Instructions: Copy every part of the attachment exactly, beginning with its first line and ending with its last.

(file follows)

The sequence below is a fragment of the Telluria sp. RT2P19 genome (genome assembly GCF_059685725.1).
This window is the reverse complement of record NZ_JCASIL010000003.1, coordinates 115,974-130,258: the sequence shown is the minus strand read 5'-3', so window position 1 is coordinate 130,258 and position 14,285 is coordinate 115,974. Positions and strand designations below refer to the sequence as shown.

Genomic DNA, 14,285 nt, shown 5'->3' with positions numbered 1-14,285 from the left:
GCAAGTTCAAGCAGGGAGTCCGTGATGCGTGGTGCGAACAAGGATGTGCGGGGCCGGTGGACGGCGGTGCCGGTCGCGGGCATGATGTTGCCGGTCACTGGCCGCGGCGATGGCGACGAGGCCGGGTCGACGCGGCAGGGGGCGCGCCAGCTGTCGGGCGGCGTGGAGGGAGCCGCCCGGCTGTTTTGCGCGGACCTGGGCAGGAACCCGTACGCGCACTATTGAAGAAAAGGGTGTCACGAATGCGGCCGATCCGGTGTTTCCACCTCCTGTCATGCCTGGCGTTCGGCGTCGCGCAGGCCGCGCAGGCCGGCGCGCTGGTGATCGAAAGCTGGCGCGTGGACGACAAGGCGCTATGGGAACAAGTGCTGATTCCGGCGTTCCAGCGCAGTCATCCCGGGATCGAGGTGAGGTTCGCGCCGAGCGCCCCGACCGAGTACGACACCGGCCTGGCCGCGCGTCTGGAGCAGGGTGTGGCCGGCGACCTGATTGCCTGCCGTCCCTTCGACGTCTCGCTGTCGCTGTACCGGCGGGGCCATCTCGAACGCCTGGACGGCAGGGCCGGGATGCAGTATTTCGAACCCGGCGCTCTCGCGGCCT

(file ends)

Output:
The sequence below is a fragment of the Telluria sp. RT2P19 genome (genome assembly GCF_059685725.1).
This window is the reverse complement of record NZ_JCASIL010000003.1, coordinates 115,974-130,258: the sequence shown is the minus strand read 5'-3', so window position 1 is coordinate 130,258 and position 14,285 is coordinate 115,974. Positions and strand designations below refer to the sequence as shown.

Genomic DNA, 14,285 nt, shown 5'->3' with positions numbered 1-14,285 from the left:
GCAAGTTCAAGCAGGGAGTCCGTGATGCGTGGTGCGAACAAGGATGTGCGGGGCCGGTGGACGGCGGTGCCGGTCGCGGGCATGATGTTGCCGGTCACTGGCCGCGGCGATGGCGACGAGGCCGGGTCGACGCGGCAGGGGGCGCGCCAGCTGTCGGGCGGCGTGGAGGGAGCCGCCCGGCTGTTTTGCGCGGACCTGGGCAGGAACCCGTACGCGCACTATTGAAGAAAAGGGTGTCACGAATGCGGCCGATCCGGTGTTTCCACCTCCTGTCATGCCTGGCGTTCGGCGTCGCGCAGGCCGCGCAGGCCGGCGCGCTGGTGATCGAAAGCTGGCGCGTGGACGACAAGGCGCTATGGGAACAAGTGCTGATTCCGGCGTTCCAGCGCAGTCATCCCGGGATCGAGGTGAGGTTCGCGCCGAGCGCCCCGACCGAGTACGACACCGGCCTGGCCGCGCGTCTGGAGCAGGGTGTGGCCGGCGACCTGATTGCCTGCCGTCCCTTCGACGTCTCGCTGTCGCTGTACCGGCGGGGCCATCTCGAACGCCTGGACGGCAGGGCCGGGATGCAGTATTTCGAACCCGGCGCTCTCGCGGCCT